Some time over the next year a new movie, Radio Free Albemuth, starring Alanis Morissette, is due to be released. The movie is based on a novel Dick wrote before VALIS and originally entitled VALISystemA (it was published after his death as Radio Free Albemuth). The novel VALIS includes references to a science fiction movie “Valis,” which recapitulates the plotline of Radio Free Albemuth. Did Dick intend for all of these works to be intertwined? Can you help us sort the threads?
Jonathan Letham: I’m not familiar with the movie project, apart from what you’ve heard, so I can’t predict how faithful or satisfying it might be for readers of VALIS or the other related works. The novel that the movie takes as its source, Radio Free Albemuth, is an odd duck in Dick’s shelf of published works in the sense that it was actually an earlier draft of the VALIS material, submitted for publication by Dick and then reworked so completely in the writing of VALIS that it appeared to his posthumous editors as a legitimate work of its own. It has champions— some who even prefer it to VALIS. I can’t agree, myself. It seems a fairly pedestrian and cautious feint at the material—readable, perhaps, but not essential. VALIS, meanwhile, is one of Dick’s great masterpieces, so I’m awfully glad that Radio Free Albemuth was written, if only to be rejected and rewritten.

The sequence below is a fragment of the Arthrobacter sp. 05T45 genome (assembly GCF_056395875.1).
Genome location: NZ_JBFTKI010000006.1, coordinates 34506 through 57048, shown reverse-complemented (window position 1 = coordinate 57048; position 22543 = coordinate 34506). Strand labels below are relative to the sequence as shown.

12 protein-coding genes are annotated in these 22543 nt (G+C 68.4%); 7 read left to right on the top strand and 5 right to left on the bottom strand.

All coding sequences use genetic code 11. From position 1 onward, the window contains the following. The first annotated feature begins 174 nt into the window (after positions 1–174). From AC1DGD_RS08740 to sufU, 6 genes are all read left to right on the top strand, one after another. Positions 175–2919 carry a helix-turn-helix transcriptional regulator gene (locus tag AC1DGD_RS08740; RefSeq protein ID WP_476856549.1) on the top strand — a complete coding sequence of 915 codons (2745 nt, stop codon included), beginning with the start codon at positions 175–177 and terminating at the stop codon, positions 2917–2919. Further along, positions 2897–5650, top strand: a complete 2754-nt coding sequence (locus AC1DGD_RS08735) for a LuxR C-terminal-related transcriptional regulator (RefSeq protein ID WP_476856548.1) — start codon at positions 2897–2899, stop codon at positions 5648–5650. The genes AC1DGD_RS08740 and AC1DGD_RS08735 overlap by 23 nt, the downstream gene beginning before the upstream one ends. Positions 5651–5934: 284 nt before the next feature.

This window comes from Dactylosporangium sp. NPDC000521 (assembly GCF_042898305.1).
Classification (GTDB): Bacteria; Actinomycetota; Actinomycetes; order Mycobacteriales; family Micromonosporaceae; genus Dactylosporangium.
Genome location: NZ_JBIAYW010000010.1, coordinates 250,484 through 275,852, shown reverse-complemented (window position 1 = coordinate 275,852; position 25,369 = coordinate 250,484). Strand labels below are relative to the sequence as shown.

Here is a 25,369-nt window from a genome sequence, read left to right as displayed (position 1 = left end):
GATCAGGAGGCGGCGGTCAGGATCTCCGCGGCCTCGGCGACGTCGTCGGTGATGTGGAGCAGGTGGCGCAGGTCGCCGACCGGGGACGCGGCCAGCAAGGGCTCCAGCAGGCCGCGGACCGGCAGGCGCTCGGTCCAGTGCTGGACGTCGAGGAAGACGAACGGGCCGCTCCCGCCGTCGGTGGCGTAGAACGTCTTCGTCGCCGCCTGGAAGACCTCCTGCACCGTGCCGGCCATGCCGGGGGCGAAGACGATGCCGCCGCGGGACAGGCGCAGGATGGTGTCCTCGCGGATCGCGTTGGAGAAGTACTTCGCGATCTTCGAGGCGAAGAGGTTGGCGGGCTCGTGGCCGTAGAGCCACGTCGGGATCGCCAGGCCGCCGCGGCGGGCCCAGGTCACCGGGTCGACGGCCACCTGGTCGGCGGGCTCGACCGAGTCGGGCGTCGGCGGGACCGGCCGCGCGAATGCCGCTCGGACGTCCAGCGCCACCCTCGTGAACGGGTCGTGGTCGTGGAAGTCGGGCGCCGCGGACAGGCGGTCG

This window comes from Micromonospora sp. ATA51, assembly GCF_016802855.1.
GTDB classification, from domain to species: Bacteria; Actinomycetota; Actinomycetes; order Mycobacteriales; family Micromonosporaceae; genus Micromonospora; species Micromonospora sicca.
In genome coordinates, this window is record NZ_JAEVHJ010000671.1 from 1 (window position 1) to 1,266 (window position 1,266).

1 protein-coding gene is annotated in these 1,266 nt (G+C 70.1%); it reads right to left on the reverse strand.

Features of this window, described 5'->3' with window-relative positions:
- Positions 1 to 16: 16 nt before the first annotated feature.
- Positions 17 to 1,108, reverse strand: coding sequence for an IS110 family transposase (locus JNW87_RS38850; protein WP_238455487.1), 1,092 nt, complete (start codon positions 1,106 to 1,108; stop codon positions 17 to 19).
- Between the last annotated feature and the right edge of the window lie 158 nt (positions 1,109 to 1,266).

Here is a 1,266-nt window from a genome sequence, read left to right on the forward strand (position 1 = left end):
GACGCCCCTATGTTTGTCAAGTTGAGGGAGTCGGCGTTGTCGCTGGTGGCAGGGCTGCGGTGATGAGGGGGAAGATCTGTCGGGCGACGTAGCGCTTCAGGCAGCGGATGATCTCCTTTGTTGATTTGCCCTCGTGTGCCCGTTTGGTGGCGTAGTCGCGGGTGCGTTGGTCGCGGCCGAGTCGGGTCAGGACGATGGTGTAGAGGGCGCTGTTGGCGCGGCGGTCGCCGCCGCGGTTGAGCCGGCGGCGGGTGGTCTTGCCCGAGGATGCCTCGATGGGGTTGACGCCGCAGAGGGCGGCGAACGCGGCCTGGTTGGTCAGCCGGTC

You have a new novel coming this fall, Chronic City, and many of its themes—paranoia, drug use, alternate realities—echo those of Dick more than any of your recent novels. Did editing the three Library of America volumes influence your writing—or is Dick’s influence like a centrifugal force that becomes simply irresistible at some point?
Good spotting. I’ve certainly had a very full refresher course in Philip K. Dick over these last few years, and that’s unmistakably had its effect on Chronic City, yes. Yet I think your image of a “centrifugal” influence is also right, and it feels to me that I’d been swinging back in this direction for a long while—and I’d conceived of many of the images and sequences that would become Chronic City as much as ten years ago. The odd thing about writing novels if you write them as slowly as I do (as opposed to the breakneck speed of Phil Dick) is that you often can barely remember their point of origin by the time you’ve finished them…